Mortgage lending is on the increase as activity in the housing market continues to grow.
According to a report from umbrella group UK Finance, there was an increase of 3.8% in the number of first-time buyers to 2,700 during the third quarter compared to the previous year.
The average first-time buyer here is 30, UK Finance said, taking their first step onto the housing ladder on a gross household income of £33,000, whether they are buying alone or with someone else.
This development follows the latest house price report from government body Land and Property Services, which recorded a 4.8% year-on-year jump in house prices here to an average of just over £135,000.
Derek Wilson, chairman of UK Finance’s Northern Ireland Mortgage Committee, said, “The Northern Ireland mortgage market continues to show steady growth in house purchase activity.
“Lending to first-time buyers remains the largest sector by value, as borrowers take advantage of what continues to be the most affordable region in the UK.
“These figures underline the importance of boosting housing supply to meet this growing demand.”
There were 2,200 new homeowner re-mortgages in Northern Ireland completed in the third quarter, nearly 5% more than in the same quarter a year earlier. The £0.24bn of remortgaging in the third quarter was up 9.1% year-on-year.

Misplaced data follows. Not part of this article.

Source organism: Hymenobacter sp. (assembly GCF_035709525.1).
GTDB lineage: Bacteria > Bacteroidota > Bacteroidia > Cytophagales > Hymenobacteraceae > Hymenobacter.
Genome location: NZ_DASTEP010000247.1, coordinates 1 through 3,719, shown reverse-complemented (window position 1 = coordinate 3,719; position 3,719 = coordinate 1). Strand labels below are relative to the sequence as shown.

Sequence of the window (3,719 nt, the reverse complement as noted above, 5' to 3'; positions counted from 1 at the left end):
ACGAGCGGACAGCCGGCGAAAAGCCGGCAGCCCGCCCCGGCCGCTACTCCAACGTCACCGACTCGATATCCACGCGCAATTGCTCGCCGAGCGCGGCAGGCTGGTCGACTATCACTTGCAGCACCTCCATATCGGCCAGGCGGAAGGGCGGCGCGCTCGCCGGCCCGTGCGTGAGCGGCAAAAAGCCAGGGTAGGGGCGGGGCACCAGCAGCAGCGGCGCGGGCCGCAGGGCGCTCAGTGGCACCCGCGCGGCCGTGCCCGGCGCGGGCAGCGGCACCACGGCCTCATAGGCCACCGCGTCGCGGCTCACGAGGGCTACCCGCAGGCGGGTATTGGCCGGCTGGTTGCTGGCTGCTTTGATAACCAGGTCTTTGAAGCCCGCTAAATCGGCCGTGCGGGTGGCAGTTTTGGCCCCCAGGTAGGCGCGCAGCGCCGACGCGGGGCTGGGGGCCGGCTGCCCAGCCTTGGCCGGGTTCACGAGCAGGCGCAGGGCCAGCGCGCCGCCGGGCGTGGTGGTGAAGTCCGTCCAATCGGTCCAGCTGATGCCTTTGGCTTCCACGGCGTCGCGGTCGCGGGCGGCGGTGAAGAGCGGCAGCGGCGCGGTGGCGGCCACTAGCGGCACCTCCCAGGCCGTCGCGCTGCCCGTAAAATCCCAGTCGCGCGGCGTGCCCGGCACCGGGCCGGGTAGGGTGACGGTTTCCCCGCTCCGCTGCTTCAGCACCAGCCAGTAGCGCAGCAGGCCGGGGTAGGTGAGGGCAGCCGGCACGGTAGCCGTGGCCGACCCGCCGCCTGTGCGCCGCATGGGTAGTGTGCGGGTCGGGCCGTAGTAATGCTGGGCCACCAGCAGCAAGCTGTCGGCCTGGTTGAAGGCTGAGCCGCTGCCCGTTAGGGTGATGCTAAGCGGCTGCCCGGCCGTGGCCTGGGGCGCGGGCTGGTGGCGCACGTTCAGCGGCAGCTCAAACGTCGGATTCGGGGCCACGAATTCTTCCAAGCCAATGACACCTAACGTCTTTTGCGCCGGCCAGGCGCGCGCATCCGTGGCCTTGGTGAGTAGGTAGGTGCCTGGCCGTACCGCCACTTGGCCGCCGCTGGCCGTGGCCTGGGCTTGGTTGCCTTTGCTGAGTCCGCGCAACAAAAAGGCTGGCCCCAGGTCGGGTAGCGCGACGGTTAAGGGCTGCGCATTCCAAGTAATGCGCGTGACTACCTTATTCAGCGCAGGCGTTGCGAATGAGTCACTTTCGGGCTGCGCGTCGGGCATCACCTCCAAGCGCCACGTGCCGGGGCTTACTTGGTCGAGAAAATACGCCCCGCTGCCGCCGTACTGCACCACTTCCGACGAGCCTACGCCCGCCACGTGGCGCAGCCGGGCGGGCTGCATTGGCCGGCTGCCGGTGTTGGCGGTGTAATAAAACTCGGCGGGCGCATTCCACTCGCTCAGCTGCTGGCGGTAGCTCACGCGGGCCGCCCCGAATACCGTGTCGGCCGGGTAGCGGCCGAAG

Patrick Mullan, head of mortgages at Danske Bank, said the housing market and lending continued to grow despite some concerns over consumer confidence.
“This consistent growth has been reflected in Danske Bank’s own figures, which showed a 29% uplift in new to bank mortgage lending across all borrower types in the third quarter when compared with a year ago.
“The first-time buyer market continues to demonstrate sustained growth and is the largest sector by value, with activity in the quarter up 3.8% year on year.
“The strength of the market is also mirrored in Danske’s own figures, with the bank now lending to one in four of all first-time buyers in Northern Ireland.
“The competitive deals on offer from many lenders and housebuilders continuing to invest in new housing stock could help explain the sustained growth in the first-time buyer market.”
Mr Mullan said that with interest rates expected to go up at some point next year, demand for fixed rate mortgages would rise.
“We are seeing more people take out fixed rate mortgages, with increased demand for five-year fixed mortgages rather than shorter two-year deals, which may also be influenced by the current uncertainty around the possible impact of Brexit.”